Article

Maria Koptjevskaja-Tamm and Ljuba N. Veselinova

The goal of this chapter is to explicate the common ground and shared pursuits of lexical typology and morphology. Bringing those to the fore is beneficial to the scholarship of both disciplines and will allow their methodologies to be combined in more fruitful ways. In fact, such explication also opens up a whole new domain of study. This overview article focuses on a set of important research questions common to both lexical typology and morphology. Specifically, it considers vocabulary structure in human languages, cross-linguistic research on morphological analysis and word formation, and finally inventories of very complex lexical items. After a critical examination of the pertinent literature, some directions for future research are suggested. Some of them include working out methodologies for more systematic exploration of vocabulary structure and further scrutiny of how languages package and distribute semantic material among linguistic units. Finally, more effort is to be devoted to the study of vocabularies where basic concepts are encoded by complex lexical items.

Article

Martin Hilpert

The term lexicalization describes the addition of new open-class elements to a repository of holistically processed linguistic units. At the basis of lexicalization are word-formation processes such as affixation, compounding, or borrowing, which are a necessary precondition for lexicalization. Still, lexicalization goes beyond word formation in important respects. First, lexicalization also involves multi-word expressions and set phrases; second, it includes a range of processes that follow the coinage of a new element. These processes conjointly lead to holistic processing, that is, the cognitive treatment of a linguistic element as a unified whole. Holistic processing contrasts with analytic processing, which is the cognitive treatment of a linguistic unit as a complex whole that is composed of several parts. Lexicalization is usefully contrasted with grammaticalization, that is, the emergence of new linguistic units that fulfill grammatical functions. Finally, lexicalization is also a concept that lends itself to the study of cross-linguistic differences in the types of meaning that are lexicalized in specific domains such as, for example, motion.

Article

James McElvenny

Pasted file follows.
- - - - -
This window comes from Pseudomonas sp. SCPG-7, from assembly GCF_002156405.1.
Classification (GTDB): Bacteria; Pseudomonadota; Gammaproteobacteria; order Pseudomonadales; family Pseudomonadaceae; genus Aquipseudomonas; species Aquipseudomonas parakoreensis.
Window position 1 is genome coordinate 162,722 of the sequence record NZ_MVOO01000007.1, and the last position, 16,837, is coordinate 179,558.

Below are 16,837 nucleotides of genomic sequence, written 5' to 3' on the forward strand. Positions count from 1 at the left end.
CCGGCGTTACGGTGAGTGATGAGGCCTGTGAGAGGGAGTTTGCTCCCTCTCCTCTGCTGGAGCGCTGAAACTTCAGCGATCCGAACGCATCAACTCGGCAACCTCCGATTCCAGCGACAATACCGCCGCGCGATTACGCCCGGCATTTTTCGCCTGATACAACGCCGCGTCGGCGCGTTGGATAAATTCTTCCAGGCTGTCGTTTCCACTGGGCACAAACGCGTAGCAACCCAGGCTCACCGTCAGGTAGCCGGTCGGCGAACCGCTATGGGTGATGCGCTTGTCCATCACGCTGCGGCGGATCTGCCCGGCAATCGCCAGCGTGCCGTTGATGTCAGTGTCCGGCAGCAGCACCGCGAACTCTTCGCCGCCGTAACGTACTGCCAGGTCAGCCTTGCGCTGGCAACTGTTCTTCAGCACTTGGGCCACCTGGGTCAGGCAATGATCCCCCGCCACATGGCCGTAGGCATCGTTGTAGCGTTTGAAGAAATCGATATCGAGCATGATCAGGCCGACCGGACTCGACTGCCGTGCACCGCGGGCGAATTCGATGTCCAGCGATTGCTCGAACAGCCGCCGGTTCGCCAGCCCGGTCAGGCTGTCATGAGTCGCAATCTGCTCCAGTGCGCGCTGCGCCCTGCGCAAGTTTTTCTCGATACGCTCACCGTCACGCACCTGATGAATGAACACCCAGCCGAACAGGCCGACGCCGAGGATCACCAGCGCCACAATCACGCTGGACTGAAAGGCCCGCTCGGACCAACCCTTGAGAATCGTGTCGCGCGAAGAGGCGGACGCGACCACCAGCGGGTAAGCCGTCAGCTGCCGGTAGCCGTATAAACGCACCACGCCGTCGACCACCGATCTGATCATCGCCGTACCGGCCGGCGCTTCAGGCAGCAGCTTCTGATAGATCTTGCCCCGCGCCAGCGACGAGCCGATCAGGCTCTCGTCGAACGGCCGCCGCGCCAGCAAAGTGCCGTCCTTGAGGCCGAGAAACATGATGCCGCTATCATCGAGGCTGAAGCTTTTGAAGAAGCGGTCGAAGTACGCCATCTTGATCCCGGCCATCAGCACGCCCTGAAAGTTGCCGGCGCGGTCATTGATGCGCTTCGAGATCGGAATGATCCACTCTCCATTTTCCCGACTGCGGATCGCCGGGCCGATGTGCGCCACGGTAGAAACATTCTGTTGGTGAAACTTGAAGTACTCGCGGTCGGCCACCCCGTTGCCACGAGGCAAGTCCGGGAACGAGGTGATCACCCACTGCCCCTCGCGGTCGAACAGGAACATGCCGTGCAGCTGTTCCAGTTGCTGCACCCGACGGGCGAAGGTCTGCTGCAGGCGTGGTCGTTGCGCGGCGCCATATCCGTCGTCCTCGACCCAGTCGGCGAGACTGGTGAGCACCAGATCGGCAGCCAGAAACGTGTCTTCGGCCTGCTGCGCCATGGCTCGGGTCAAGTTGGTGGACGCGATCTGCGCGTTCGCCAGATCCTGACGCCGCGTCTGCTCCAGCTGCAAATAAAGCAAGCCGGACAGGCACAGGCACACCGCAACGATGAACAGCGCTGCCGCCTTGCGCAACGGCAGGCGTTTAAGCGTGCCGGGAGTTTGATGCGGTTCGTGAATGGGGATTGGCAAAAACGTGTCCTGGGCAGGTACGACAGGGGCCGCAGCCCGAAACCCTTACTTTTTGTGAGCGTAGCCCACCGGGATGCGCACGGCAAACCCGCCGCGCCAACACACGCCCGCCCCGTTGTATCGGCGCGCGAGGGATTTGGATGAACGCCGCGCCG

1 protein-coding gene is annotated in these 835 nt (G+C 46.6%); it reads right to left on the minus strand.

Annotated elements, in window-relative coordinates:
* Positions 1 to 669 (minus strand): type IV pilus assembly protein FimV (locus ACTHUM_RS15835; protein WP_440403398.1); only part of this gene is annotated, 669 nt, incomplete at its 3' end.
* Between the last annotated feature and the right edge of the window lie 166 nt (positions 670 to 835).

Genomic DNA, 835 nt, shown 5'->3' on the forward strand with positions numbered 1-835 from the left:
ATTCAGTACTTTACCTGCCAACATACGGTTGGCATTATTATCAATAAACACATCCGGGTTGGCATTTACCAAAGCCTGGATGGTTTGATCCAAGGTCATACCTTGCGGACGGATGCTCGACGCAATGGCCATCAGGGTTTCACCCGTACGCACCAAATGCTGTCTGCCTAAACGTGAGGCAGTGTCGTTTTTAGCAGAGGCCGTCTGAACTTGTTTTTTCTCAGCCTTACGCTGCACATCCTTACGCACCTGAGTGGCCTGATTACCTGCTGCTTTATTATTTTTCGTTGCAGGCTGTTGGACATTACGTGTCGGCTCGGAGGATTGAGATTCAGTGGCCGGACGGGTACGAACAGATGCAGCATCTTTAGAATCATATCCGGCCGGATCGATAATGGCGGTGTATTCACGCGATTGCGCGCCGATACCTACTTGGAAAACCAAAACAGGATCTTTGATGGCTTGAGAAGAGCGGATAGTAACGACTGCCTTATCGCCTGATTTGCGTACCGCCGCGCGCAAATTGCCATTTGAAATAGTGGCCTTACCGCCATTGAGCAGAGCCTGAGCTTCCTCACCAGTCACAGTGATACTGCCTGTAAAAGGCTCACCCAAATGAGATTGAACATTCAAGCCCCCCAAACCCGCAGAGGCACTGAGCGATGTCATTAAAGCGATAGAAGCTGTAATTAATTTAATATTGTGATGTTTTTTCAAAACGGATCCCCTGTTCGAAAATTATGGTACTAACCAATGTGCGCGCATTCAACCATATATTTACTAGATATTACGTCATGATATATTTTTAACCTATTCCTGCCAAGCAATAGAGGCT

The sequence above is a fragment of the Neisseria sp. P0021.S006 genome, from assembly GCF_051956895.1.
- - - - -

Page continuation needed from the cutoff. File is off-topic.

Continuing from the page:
The German sinologist and general linguist Georg von der Gabelentz (1840–1893) occupies an interesting place at the intersection of several streams of linguistic scholarship at the end of the 19th century. As Professor of East Asian languages at the University of Leipzig from 1878 to 1889 and then Professor for Sinology and General Linguistics at the University of Berlin from 1889 until his death, Gabelentz was present at some of the main centers of linguistics at the time. He was, however, generally critical of mainstream historical-comparative linguistics as propagated by the neogrammarians, and instead emphasized approaches to language inspired by a line of researchers including Wilhelm von Humboldt (1767–1835), H. Steinthal (1823–1899), and his own father, Hans Conon von der Gabelentz (1807–1874). Today Gabelentz is chiefly remembered for several theoretical and methodological innovations which continue to play a role in linguistics. Most significant among these are his contributions to cross-linguistic syntactic comparison and typology, grammar-writing, and grammaticalization. His earliest linguistic work emphasized the importance of syntax as a core part of grammar and sought to establish a framework for the cross-linguistic description of word order, as had already been attempted for morphology by other scholars. The importance he attached to syntax was motivated by his engagement with Classical Chinese, a language almost devoid of morphology and highly reliant on syntax. In describing this language in his 1881 Chinesische Grammatik, Gabelentz elaborated and implemented the complementary “analytic” and “synthetic” systems of grammar, an approach to grammar-writing that continues to serve as a point of reference up to the present day. In his summary of contemporary thought on the nature of grammatical change in language, he became one of the first linguists to formulate the principles of grammaticalization in essentially the form that this phenomenon is studied today, although he did not use the current term. One key term of modern linguistics that he did employ, however, is “typology,” a term that he in fact coined. Gabelentz’s typology was a development on various contemporary strands of thought, including his own comparative syntax, and is widely acknowledged as a direct precursor of the present-day field. Gabelentz is a significant transitional figure from the 19th to the 20th century. On the one hand, his work seems very modern. Beyond his contributions to grammaticalization avant la lettre and his christening of typology, his conception of language prefigures the structuralist revolution of the early 20th century in important respects. On the other hand, he continues to entertain several preoccupations of the 19th century—in particular the judgment of the relative value of different languages—which were progressively banished from linguistics in the first decades of the 20th century.